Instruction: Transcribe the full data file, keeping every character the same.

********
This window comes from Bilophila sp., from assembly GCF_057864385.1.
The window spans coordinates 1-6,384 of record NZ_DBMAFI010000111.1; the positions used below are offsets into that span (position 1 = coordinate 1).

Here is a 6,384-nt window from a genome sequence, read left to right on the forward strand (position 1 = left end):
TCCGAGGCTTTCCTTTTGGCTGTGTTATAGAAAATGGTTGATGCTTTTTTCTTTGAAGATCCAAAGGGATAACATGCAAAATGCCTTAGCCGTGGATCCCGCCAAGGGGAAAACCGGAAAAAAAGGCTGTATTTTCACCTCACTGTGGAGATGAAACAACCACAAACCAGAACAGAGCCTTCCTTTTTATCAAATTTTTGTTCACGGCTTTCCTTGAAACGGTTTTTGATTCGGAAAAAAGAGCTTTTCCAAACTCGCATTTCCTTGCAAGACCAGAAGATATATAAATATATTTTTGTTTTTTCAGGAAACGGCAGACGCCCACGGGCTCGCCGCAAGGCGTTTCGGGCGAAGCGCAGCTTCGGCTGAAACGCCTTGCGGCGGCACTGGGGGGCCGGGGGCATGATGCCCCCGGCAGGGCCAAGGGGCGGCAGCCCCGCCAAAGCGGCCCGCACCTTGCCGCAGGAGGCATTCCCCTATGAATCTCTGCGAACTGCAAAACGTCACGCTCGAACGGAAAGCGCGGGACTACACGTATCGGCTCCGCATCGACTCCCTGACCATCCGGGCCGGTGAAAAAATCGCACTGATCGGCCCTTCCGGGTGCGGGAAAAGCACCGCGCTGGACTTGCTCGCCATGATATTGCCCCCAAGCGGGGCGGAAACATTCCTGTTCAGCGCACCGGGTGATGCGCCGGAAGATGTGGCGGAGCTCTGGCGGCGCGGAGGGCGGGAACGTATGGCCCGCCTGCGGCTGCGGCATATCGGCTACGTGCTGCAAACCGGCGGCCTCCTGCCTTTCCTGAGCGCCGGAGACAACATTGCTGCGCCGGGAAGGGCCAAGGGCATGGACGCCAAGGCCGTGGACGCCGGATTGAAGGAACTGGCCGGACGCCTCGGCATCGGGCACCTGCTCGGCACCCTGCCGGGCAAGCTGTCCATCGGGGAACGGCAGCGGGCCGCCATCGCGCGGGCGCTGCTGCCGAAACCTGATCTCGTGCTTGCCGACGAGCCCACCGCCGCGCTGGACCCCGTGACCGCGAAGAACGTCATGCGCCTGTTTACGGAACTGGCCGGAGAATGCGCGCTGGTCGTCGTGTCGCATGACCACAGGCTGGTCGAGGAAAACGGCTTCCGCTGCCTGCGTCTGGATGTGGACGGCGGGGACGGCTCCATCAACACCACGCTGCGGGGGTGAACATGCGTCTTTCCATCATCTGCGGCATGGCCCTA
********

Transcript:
This window comes from Bilophila sp., from assembly GCF_057864385.1.
The window spans coordinates 1-6,384 of record NZ_DBMAFI010000111.1; the positions used below are offsets into that span (position 1 = coordinate 1).

Here is a 6,384-nt window from a genome sequence, read left to right on the forward strand (position 1 = left end):
TCCGAGGCTTTCCTTTTGGCTGTGTTATAGAAAATGGTTGATGCTTTTTTCTTTGAAGATCCAAAGGGATAACATGCAAAATGCCTTAGCCGTGGATCCCGCCAAGGGGAAAACCGGAAAAAAAGGCTGTATTTTCACCTCACTGTGGAGATGAAACAACCACAAACCAGAACAGAGCCTTCCTTTTTATCAAATTTTTGTTCACGGCTTTCCTTGAAACGGTTTTTGATTCGGAAAAAAGAGCTTTTCCAAACTCGCATTTCCTTGCAAGACCAGAAGATATATAAATATATTTTTGTTTTTTCAGGAAACGGCAGACGCCCACGGGCTCGCCGCAAGGCGTTTCGGGCGAAGCGCAGCTTCGGCTGAAACGCCTTGCGGCGGCACTGGGGGGCCGGGGGCATGATGCCCCCGGCAGGGCCAAGGGGCGGCAGCCCCGCCAAAGCGGCCCGCACCTTGCCGCAGGAGGCATTCCCCTATGAATCTCTGCGAACTGCAAAACGTCACGCTCGAACGGAAAGCGCGGGACTACACGTATCGGCTCCGCATCGACTCCCTGACCATCCGGGCCGGTGAAAAAATCGCACTGATCGGCCCTTCCGGGTGCGGGAAAAGCACCGCGCTGGACTTGCTCGCCATGATATTGCCCCCAAGCGGGGCGGAAACATTCCTGTTCAGCGCACCGGGTGATGCGCCGGAAGATGTGGCGGAGCTCTGGCGGCGCGGAGGGCGGGAACGTATGGCCCGCCTGCGGCTGCGGCATATCGGCTACGTGCTGCAAACCGGCGGCCTCCTGCCTTTCCTGAGCGCCGGAGACAACATTGCTGCGCCGGGAAGGGCCAAGGGCATGGACGCCAAGGCCGTGGACGCCGGATTGAAGGAACTGGCCGGACGCCTCGGCATCGGGCACCTGCTCGGCACCCTGCCGGGCAAGCTGTCCATCGGGGAACGGCAGCGGGCCGCCATCGCGCGGGCGCTGCTGCCGAAACCTGATCTCGTGCTTGCCGACGAGCCCACCGCCGCGCTGGACCCCGTGACCGCGAAGAACGTCATGCGCCTGTTTACGGAACTGGCCGGAGAATGCGCGCTGGTCGTCGTGTCGCATGACCACAGGCTGGTCGAGGAAAACGGCTTCCGCTGCCTGCGTCTGGATGTGGACGGCGGGGACGGCTCCATCAACACCACGCTGCGGGGGTGAACATGCGTCTTTCCATCATCTGCGGCATGGCCCTA